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Big 12 Media Days: Stoops speaks, says nothing

Bob Stoops

"That is probably the dumbest question I've ever been asked, Chip." (Photo courtesy: Yahoo! Sports)

OK, so it's not like Bob Stoops said nothing today during his opening session at Big 12 Media Days. However, in an offseason in which Stoops has had plenty to say about seemingly everything pertinent in college football, Oklahoma's coach offered precious little insight into anything relevant about the upcoming season.

A few of what I guess you could call the highlights from Stoops' time at the podium:

*Stoops got testy with Brian Baldinger from Fox over the assumption that Blake Bell will win/has won the nod as the Sooners' starter at quarterback. I liked that part.

Um, to reiterate: If Bell isn't running with the first team come Labor Day weekend, I'll be flabbergasted.

*Maybe the most interesting nugget to come from the Q-and-A period was Stoops indicating that OU could roll out a Belldozer-esque package for Trevor Knight or Kendal Thompson. Bell's big frame makes him better-suited to short-yardage situations, so I wonder if Josh Heupel is toying with a package for Knight or Thompson that could be used outside of those scenarios?

*Stoops did a nifty tap-dance routine around a question about competition in recruiting the state of Texas from schools like TCU and Texas A&M. For some of the more, shall we say, "involved" fans out there, the answer that it's always competitve in the Lone Star State just won't cut it.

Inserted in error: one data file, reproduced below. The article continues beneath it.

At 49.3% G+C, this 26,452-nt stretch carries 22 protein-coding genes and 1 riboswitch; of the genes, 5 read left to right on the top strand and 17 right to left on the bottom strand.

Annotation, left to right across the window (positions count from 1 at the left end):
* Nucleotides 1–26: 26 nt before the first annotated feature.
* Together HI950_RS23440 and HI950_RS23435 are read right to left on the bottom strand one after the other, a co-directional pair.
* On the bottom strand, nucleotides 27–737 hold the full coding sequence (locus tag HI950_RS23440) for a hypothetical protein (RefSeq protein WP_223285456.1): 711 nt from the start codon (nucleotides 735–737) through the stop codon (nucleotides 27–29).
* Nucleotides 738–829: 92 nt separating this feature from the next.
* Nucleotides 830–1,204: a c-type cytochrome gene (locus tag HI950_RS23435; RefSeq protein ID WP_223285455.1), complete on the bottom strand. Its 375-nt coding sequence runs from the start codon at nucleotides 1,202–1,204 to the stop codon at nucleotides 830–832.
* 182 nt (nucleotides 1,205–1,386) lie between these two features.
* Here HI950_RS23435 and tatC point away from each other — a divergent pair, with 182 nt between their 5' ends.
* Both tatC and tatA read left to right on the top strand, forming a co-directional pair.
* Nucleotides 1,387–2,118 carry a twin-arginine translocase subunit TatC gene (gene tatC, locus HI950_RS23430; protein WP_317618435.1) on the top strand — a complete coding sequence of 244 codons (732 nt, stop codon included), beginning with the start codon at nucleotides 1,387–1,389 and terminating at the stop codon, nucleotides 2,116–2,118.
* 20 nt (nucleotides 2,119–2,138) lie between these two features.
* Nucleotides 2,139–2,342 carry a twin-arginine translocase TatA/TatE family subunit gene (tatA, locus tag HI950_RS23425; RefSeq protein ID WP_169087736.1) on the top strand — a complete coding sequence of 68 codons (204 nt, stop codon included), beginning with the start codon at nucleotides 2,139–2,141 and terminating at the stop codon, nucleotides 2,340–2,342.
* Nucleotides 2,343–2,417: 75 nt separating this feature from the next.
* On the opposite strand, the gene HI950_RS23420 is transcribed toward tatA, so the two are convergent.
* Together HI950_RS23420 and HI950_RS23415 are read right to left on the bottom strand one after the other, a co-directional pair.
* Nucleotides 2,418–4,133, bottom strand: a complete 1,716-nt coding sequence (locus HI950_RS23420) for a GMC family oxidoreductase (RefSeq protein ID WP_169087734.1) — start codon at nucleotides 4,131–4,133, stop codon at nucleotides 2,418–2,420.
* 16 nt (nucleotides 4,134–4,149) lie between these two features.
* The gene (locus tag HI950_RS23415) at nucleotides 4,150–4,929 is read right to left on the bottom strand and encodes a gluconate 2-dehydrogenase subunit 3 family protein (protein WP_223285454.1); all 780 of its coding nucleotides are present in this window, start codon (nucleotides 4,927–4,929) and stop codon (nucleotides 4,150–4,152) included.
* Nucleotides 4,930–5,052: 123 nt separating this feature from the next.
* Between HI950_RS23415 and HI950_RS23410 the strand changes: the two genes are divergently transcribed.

*Stoops acknowledged the potential problems created when no-huddle offenses stall on three-and-out drives. Of course, I didn't hear anything to make me think he had plans to fiddle with the pace of play.

*If you hadn't figured it out already...

*Stoops said that if he stays at OU another five years, he doesn't think the Sooners will win the Big 12 every year.

Unacceptable.

Big 12 Media Days: No B.S. from Bowlsby

Bob Bowlsby

"You are getting sleepy... Sleeeeepppyyyyy..." (Photo courtesy: Des Moines Register)

Bob Bowlsby, the Big 12's second-year head honcho, comes off like a pretty drab dude.

The former athletic director at Iowa and Stanford wears suits straight from the Brooks Brothers racks. He has a delivery that sounds tailor-made for hypnotism. I imagine he has a bowl of Cream of Wheat every morning for breakfast.

The presentation might have been characteristically bland, but the rhetoric coming from Bowlsby up at the podium today during his commissioner's address at the conference's media extravaganza was not.

Most notably, Bowlsby took direct aim at the structure of college athletics. He stopped short of calling for the big dogs to leave the NCAA – to the contrary, he indicated that there was no traction behind the idea of breaking away.

On the other hand, when Bowlsby says something like this, it's easy to read between the lines:

“I really think the time has come to think about federation by size and scope and equity brought to the system. There are about 75 schools that win 90 percent of the championships in the NCAA, and we have a whole bunch of others that don’t look much like the people in our league, but yet through rule variation they’re trying to compete with us."

His remarks about the need for "transformational change" fit right in with the gist of comments from the other power conferences about overhauling the organization.

To me, it seems clear where this is heading. Breaking away from the NCAA would bring tons of headaches for the power conferences in terms of the logistics of overseeing non-revenue sports. As Bowlsby indicated, however, some type of new division for the largest, richest schools sounds imminent.

Other notes and observations from the first day with the hacks:

*News flash: The Big 12 isn't expanding anytime soon.